(Click on a Photo to Enlarge)
Located (2003) in the field east of Wascana Place.
(Information from a WCA pamphlet)
Artist: Doug Hunter
The basic form of this sculpture is a reflection of the existing prairie landscape -low mounds
on a grassy plain. An intimate form for an intimate setting. The materials and the form
combine symbolically to represent the prairie and its inhabitants.
The circle is an archaic power symbol, dating far back into prehistoric times,
representing fertility, growth, woman and goddess. Examples can be found in the carvings
of North American Indian Tribes dating back 20,000 years. The medicine wheel and the teepee
circle are more examples of the significance of the circle to early inhabitants
of the plains.
As a counterpart to the circle symbol, the bronze bison skulls symbolize death, an ending or termination.
They are the literal representation of Wascana -the corruption of the Cree word "oscana"
-pile of bones. [specifically bison bones]]
The radicals [the large boulders deposited throughout the prairies at the end of the last ice age]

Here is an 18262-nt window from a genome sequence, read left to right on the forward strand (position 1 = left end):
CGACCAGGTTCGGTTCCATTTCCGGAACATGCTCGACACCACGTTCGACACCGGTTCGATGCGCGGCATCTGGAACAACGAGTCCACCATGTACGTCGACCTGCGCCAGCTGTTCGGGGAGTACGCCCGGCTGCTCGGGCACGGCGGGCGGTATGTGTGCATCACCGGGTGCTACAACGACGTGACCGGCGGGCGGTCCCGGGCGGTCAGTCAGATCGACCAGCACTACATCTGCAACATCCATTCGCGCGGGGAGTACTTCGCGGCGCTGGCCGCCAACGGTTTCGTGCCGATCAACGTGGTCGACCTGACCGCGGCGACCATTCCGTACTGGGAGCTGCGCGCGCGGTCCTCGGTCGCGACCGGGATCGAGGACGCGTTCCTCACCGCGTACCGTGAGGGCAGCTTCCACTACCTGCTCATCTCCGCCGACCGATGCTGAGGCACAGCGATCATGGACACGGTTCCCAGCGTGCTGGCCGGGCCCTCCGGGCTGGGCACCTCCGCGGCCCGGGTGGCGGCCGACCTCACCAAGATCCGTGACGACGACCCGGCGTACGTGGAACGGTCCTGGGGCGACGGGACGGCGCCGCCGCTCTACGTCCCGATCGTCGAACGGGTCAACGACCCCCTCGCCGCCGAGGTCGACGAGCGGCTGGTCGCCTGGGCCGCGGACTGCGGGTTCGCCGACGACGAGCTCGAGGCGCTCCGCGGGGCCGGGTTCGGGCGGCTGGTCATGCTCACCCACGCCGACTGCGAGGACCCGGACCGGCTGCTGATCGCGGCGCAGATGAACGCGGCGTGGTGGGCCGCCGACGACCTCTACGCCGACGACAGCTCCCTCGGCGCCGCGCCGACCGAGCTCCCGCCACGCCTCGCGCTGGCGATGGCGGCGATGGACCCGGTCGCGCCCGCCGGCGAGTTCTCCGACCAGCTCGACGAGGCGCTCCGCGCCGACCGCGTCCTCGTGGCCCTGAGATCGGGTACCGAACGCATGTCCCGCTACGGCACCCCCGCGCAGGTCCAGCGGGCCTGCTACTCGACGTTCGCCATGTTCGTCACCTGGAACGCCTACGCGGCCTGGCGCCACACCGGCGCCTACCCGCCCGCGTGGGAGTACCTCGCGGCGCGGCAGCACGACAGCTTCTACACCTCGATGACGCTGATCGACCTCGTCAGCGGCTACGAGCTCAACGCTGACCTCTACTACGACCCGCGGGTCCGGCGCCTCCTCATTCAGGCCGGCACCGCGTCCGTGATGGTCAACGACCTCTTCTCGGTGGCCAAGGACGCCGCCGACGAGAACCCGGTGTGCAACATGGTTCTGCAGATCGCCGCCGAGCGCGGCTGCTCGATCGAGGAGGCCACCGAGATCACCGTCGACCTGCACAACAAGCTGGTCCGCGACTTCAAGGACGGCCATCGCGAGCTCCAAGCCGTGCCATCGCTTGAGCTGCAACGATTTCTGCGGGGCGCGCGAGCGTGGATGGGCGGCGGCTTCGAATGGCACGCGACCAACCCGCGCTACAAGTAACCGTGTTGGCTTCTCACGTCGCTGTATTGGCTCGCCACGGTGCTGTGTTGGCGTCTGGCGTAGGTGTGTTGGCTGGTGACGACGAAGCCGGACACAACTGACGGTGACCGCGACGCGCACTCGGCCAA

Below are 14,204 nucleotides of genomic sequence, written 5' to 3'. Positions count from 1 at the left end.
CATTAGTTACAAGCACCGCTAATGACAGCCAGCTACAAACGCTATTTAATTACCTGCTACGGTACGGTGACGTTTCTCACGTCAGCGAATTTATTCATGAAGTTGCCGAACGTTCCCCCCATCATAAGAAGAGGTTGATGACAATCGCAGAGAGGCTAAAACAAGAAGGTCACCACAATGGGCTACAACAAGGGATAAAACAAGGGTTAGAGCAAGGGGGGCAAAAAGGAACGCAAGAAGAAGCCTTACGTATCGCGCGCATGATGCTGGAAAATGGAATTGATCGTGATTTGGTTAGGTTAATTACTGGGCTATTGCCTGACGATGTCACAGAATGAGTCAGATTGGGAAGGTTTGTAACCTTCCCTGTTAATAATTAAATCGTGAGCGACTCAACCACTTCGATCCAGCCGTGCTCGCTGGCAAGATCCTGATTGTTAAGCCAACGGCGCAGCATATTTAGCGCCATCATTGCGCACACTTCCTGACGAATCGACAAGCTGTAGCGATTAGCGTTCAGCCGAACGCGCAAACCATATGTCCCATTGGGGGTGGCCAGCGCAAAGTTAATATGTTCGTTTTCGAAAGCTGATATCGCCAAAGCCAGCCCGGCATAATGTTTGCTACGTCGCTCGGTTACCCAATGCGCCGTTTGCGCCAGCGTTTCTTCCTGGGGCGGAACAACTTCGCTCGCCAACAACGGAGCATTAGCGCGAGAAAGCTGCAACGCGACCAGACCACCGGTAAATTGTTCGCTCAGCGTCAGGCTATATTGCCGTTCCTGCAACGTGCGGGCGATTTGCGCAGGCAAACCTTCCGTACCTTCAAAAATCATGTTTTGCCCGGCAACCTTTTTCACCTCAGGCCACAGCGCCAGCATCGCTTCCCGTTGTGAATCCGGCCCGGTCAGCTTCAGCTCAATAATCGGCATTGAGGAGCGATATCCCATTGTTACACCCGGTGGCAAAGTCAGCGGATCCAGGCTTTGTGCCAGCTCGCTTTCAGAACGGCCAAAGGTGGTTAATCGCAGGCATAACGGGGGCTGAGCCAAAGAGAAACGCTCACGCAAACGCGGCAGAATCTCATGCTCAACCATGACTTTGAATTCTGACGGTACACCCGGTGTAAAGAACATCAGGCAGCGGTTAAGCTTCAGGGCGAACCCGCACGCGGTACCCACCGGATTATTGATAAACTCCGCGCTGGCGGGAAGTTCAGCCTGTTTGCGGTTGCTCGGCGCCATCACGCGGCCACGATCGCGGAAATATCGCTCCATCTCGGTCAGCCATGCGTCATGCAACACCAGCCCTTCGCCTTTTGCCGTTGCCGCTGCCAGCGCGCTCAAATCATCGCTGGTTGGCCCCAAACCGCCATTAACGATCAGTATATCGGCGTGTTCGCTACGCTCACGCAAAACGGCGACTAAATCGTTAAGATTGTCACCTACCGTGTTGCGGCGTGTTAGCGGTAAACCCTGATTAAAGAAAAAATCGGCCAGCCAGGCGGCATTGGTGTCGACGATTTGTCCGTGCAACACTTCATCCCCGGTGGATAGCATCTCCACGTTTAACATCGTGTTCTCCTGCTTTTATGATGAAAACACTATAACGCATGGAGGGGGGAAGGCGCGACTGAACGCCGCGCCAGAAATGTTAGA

were carried from the general region of Flin Flon, Manitoba and act as a metaphor for
the migrations important to the history of the prairies: the migration of the Indian
tribes to and back from Central and South America and the immigration from
Eastern Canada, Europe and elsewhere.
The carving of the stones is derived from the carvings made by the Southern Plains Indians
known as "rib stones". While an exact interpretation of the "rib stones" is unknown,
some view them as representing depositories for the souls of the hunt, the bison,
an appropriate symbol for Wascana.
This sculpture was completed in the summer of 1989 by Saskatchewan artist
(Unless otherwise indicated, photos by Don of www.WascanaPark.com)